3 Reasons Why Online Courses Are Profitable

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If you think whether it’s profitable to create an online course or not, this post will cover three different aspects of why courses are considered the holy grail of profits.

Online courses are incredibly profitable as they are passive in nature. You create the content once and sell it as long as it’s valid. Online courses are consumed in a digital format, so there’s no overhead in manufacturing, delivering, or having a stock of some sort for your course. Online courses are high on profit after you’ve created and launched one as there’s zero to little maintenance needed for it after.

It’s no surprise that people like to create online courses as it’s pretty much create-it-once-and-sell-it-forever-model of business.

Online courses do have their downside too as the information you are teaching could become obsolete, or it can get outdated. 

If you teach a topic that is valid year after year, then the course is as passive as it can be. However, this shouldn’t mean that you stop updating the content.

It’s only beneficial to your online course students for you to update the material as often as needed. To make sure the subject and the topic is taught in a way that generates value for the student.

Because the online course is taught through digital means, it means that you have close to zero costs providing that online course to your students.

In this post, I will go through what type of initial investments are required from you and how they add up to the profitability of selling an online course.

I will also shortly go through the costs of hosting your online course and if a free hosting could be sufficient for you in the start-up phase.

What kind of continuing costs would you have for owning an online course, and if those eat your profitability or not?

Now let’s dive in and see what kind of investments are required from you before you even create your online course.

Initial investments for creating an online course are non-existent

Before you even start creating your online course, you have to realize that you need to have a website of some sort. 

You can’t sell your online course if you don’t have a website to sell it on. So at the very minimum, you would need to get yourself a domain name. 

A domain name, in short, is theCours.com, for example. That is the domain name, and in that domain, you will have your website.

Luckily getting a domain name for your business is relatively cheap. It’s something like $20/year. So that is a very small expense in your business.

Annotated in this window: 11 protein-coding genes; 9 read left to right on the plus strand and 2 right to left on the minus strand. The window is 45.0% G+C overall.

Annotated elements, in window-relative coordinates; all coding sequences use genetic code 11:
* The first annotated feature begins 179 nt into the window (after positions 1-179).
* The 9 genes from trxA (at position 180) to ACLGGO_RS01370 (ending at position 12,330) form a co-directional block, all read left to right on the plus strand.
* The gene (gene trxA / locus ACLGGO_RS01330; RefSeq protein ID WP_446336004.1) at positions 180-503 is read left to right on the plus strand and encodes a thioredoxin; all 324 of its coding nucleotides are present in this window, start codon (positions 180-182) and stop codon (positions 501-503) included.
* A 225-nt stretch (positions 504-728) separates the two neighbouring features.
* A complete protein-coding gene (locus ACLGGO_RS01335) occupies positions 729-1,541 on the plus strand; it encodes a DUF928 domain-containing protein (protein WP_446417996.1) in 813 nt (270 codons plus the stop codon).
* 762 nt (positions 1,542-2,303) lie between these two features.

If we want to make the online course creation as cheaply as possible, then you could think platforms like Udemy and Skillshare, where you just upload your course and start selling. 

However, I like to build a business, and hopefully, you too. So get yourself a domain name and build a true business and a brand.

Equipment and tech

For you to record lessons, you can always use your mobile phone if you want to create courses as cheaply as possible. However, if you’re going to create something a bit more professional-looking stuff. You need some sort of microphone to record your videos on your computer.

I recorded my lessons with the BOYA by M1 microphone, Logitech C922 web camera, and used a free program called OBS. I create my lessons with MS PowerPoint and then record the screen with OBS.

So with this setup, the profits are kept pretty high as these didn’t cost too much and you only need to buy them once. 

So as a quick summary, this setup cost me around $140.

What should be remembered here is that you don’t need to buy an expensive SLR camera to create quality courses. Surely you can invest in those types of products, but if you are just starting, it’s better to keep things simple and cost-effective.

Course hosting is basically free

Now, as I mentioned before, you can sign up to use a service like Udemy, but if you want to create a brand and a business that looks like yours. Then Udemy or other MOOC type platforms are not for you.

When it comes to online courses, we have plenty of free options out there, but possibly the best ones are Thinkific.com (which I use currently) and Teachable.com. 

These two companies offer you a platform to host your course on. What this means is that you can upload your course material to the platform, connect payment gateways (like Stripe and PayPal), and start selling your online course through them.

Instead of getting a video hosting service, expensive virus protection, or other much-needed things to your website, you can use an already established platform and sell your online course safely with little to no hassle.

I once hosted an online course on my website but very soon noticed how clunky it was with all the WordPress plugins and all. It just wasn’t worth the effort. I used Memberpress plugin if you are interested in taking that path.

While you can probably save some money by hosting your course on your website, I would say that it brings a lot of hassle by doing so.

For keeping the costs at minimum when starting, I would recommend that you use a platform that has all the features you need already built for you.